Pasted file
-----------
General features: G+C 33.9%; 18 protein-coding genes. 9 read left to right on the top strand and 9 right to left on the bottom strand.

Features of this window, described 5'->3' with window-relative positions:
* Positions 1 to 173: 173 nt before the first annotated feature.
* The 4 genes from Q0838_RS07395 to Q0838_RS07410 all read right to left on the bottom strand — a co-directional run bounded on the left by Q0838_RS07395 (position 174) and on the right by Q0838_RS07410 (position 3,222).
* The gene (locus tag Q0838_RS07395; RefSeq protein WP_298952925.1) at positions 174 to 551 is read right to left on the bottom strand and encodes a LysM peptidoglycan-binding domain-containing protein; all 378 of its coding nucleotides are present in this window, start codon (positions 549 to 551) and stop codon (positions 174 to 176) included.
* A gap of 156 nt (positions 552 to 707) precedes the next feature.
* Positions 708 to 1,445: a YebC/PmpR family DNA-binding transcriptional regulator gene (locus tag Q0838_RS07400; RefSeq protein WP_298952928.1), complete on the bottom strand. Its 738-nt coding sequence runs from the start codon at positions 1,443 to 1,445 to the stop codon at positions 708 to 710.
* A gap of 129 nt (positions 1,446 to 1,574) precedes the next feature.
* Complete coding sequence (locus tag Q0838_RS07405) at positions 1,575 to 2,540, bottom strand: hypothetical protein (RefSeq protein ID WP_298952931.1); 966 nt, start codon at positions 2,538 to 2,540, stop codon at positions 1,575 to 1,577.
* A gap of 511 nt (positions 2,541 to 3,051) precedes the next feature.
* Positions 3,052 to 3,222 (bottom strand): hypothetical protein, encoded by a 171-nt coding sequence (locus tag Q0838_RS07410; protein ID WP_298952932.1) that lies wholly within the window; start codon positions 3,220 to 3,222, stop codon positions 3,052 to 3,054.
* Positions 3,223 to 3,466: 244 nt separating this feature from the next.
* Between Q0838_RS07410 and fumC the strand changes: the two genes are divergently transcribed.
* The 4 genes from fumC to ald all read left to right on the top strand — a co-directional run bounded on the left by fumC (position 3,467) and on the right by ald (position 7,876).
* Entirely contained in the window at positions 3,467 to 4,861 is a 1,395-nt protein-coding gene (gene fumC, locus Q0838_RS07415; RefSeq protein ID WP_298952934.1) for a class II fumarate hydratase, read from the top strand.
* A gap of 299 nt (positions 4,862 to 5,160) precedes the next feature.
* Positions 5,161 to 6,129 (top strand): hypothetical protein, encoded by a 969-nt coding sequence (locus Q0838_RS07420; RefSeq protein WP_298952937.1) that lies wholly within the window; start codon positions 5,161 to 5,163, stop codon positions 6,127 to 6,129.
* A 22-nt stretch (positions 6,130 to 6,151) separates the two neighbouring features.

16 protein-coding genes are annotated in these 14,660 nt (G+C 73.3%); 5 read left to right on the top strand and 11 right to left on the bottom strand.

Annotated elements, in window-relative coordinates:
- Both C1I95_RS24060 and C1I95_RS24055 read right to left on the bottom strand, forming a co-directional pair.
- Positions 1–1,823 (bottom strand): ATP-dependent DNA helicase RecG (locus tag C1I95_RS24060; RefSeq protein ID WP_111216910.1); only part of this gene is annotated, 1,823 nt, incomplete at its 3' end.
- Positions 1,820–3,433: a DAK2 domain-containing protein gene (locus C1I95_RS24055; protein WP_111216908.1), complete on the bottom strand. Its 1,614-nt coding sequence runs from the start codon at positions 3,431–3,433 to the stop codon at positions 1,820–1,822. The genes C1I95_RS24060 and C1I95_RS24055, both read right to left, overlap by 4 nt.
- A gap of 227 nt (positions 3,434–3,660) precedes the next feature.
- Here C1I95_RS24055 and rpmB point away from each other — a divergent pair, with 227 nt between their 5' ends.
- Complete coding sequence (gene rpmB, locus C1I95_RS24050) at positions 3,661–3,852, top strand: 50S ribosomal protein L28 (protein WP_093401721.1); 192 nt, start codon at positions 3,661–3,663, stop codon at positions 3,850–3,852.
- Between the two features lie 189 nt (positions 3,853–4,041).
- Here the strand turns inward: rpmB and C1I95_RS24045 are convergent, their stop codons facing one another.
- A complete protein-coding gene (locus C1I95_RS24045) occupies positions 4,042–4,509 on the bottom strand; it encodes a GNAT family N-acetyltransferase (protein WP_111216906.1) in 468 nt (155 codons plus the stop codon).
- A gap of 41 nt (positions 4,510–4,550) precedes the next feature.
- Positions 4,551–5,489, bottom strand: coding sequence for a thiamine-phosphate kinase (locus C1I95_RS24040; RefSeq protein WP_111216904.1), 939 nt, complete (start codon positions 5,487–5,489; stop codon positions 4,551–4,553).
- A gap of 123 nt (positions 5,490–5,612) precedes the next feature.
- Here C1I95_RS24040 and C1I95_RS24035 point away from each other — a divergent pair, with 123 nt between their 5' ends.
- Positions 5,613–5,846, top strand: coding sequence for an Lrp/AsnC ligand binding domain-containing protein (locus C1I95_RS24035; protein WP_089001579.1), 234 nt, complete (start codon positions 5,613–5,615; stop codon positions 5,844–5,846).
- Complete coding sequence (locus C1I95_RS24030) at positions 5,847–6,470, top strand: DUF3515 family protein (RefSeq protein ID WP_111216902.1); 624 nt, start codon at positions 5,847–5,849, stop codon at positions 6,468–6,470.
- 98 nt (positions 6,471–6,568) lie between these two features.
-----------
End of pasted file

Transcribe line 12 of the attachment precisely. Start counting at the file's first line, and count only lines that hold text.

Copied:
* Positions 3,223 to 3,466: 244 nt separating this feature from the next.